The main goal of my research is to understand how complex regulatory networks govern quantitative information processing and molecular decision-making during mammalian differentiation processes. During my PhD, I combined quantitative experiments and modeling to dissect the gene-regulatory network governing differentiation of type 1 T-helper lymphocytes, whereby I solved a long-standing question regarding the respective roles of IFN-γ and IL-12. For my postdoctoral research, funded by an HFSP long-term fellowship, I moved to a new field, epigenetics, because I believed that this layer of regulation was crucial to understand how transcriptional states are maintained in mammals. I learned how to apply genome-wide techniques and found that genes within the same topologically associating domain (TAD) tend to be co-regulated, providing a first indication for the functional role of TADs, which has since then been confirmed in numerous studies. Moreover, I discovered fundamental sex differences in embryonic stem cells with regard to pluripotency and differentiation that are only relieved once X-dosage compensation has occurred through X-chromosome inactivation. In 2015 I started as a Max Planck research group leader to identify the regulatory principles that control transcriptional states in mammals, using the onset of X-chromosome inactivation as a model.

Education and positions held

  • 2014 – present
    • Max Planck Research Group Leader at the MPI for Molecular Genetics, Berlin
  • 2010 – 2013
    • Institut Curie, Paris, France, Postdoc with Prof. Edith Heard, funded by HFSP long-term fellowship
  • 2005 – 2009
    • PhD, Biophysics, Humboldt Universität, Berlin
  • 1999 – 2005
    • Diplom, Biochemistry, Eberhard-Karls-Universität Tübingen

Research Summary

We are interested understanding how transcriptional states are established in response to multiple quantitative input signals and how they can then be stably maintained. As a model, we study the regulatory principles that restrict expression of Xist, the master regulator of X-chromosome inactivation, to exactly one randomly chosen X-chromosome in females. To this end, we combine theoretical, computational and experimental approaches. We have recently developed the first experimentally-validated mathematical model of the Xist regulatory network that can explain seemingly diverse Xist expression patterns in different species. Moreover, we use pooled CRISPR screens to identify missing regulators and cis-regulatory elements, combined with genome-engineering and (single-cell) genomics to quantitatively profile the players and interactions within the Xist regulatory network. In this way we aim to elucidate the principles the govern transcriptional and epigenetic regulation in the mammalian genome.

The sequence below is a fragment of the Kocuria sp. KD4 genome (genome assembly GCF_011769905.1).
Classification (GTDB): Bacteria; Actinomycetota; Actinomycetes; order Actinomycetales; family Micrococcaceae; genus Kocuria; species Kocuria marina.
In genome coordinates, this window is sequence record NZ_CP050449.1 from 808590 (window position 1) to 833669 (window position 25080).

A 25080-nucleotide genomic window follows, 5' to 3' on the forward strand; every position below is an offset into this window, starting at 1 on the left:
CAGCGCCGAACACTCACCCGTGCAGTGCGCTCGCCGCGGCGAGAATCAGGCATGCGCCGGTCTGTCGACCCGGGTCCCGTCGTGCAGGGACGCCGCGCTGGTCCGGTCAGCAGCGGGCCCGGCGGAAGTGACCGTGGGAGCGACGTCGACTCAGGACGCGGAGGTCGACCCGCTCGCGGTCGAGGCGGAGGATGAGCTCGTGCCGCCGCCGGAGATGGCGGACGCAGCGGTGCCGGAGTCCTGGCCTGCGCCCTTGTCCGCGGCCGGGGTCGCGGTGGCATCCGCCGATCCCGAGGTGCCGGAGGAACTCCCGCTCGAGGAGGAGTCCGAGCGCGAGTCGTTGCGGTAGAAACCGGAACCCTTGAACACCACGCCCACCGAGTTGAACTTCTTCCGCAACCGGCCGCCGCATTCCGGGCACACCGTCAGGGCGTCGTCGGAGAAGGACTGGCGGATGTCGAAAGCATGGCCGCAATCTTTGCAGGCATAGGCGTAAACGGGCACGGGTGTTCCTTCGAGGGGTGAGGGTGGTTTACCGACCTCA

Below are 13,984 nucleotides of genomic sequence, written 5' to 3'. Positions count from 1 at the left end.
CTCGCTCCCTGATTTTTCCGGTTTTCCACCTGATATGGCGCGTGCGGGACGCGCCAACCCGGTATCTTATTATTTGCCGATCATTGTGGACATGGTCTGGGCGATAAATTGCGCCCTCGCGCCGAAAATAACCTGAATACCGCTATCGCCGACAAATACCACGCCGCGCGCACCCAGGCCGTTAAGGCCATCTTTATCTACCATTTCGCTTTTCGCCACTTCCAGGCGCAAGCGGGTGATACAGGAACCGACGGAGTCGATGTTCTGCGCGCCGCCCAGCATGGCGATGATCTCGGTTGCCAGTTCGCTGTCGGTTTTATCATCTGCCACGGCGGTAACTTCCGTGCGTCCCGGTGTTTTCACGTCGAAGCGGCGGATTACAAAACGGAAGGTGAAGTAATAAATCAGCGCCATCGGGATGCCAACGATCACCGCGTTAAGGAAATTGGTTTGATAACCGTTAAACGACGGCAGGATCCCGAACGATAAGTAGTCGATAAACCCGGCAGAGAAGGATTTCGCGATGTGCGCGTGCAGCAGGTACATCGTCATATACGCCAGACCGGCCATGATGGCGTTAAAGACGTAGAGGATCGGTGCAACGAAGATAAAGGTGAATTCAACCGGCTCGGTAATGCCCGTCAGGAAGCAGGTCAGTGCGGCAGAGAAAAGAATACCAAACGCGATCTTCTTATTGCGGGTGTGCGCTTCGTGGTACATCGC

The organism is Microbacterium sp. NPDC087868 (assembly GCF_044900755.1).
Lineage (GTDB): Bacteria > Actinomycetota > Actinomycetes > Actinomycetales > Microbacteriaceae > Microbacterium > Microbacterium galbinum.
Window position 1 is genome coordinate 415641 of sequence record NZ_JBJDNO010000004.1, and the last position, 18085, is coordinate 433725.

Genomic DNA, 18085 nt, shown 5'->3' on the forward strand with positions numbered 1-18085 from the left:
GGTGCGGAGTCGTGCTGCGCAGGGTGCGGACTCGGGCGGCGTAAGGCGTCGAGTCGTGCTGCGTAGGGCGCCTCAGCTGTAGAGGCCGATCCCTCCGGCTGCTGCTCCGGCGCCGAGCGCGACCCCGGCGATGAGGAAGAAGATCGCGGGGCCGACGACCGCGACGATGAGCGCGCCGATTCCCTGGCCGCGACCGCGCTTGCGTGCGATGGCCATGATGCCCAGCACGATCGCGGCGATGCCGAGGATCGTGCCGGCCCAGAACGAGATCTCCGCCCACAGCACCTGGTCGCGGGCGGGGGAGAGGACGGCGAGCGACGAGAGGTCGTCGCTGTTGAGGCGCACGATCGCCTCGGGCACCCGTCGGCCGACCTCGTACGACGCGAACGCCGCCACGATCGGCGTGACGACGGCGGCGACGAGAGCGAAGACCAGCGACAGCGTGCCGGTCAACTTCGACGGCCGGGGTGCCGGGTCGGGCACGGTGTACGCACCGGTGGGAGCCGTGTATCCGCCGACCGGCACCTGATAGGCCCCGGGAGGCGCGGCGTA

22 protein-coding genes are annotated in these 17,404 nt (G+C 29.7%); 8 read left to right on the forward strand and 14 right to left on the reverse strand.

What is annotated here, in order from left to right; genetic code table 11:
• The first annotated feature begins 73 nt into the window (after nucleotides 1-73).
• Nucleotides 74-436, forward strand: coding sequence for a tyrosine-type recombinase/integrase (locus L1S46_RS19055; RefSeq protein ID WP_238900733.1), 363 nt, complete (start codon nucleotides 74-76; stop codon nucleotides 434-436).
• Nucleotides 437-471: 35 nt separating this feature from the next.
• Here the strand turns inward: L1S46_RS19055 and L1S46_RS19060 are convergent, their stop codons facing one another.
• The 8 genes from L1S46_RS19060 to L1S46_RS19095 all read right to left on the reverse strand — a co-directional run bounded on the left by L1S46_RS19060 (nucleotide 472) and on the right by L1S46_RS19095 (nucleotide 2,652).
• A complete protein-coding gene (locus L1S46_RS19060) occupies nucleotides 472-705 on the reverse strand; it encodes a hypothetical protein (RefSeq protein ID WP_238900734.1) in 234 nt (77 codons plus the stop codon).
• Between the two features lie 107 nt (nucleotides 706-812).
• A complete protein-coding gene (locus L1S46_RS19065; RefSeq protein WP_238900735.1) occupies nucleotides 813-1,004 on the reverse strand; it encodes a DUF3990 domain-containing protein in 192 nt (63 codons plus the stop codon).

Key publications

  • Barros de Anrade e Sousa L*, Jonkers I*, Syx L, Dunkel I, Chaumeil J, Picard C, Foret B, Chen C, Lis JT#, Heard E#, Schulz EG# and Marsico A#. Kinetics of Xist-induced gene silencing can be predicted from combinations of epigenetic and genomic features. Genome Research, 2019, doi:10.1101/gr.245027.118
  • Mutzel V, Okamoto I, Dunkel I, Saitou M, Giorgetti L, Heard E and Schulz EG. A symmetric toggle switch explains the onset of random X inactivation in different mammals. Nature Structural and Molecular Biology, 2019, 26.5, 350-360, doi:10.1038/s41594-019-0214-1
  • Schulz EG, Meisig J, Nakamura T, Okamoto I, Sieber A, Picard C, Borensztein M, Saitou M, Blüthgen N and Heard E. The two active X chromosomes in female embryonic stem cells block exit from the pluripotent state by inhibiting the MAPK signaling pathway,
    Cell Stem Cell, 2014, 14:203-2016, doi:10.1016/j.stem.2013.11.022
  • Nora EP, Lajoie BR*, Schulz EG*, Giorgetti L*, Okamoto I, Servant N, Piolot T, van Berkum NL, Meisig J, Sedat J, Gribnau J, Barillot E, Blüthgen N, Dekker J# and Heard E#. Spatial partitioning of the regulatory landscape of the X-inactivation centre, Nature, 2012, 485(7398):381-5, doi:10.1038/nature11049
  • Schulz EG, Mariani L, Radbruch A and Höfer T. Sequential polarization and imprinting of type 1 T-helper lymphocytes by interferon-γ and interleukin-12, IMMUNITY, 2009, 30 (5), 673-683, doi:10.1016/j.immuni.2009.03.013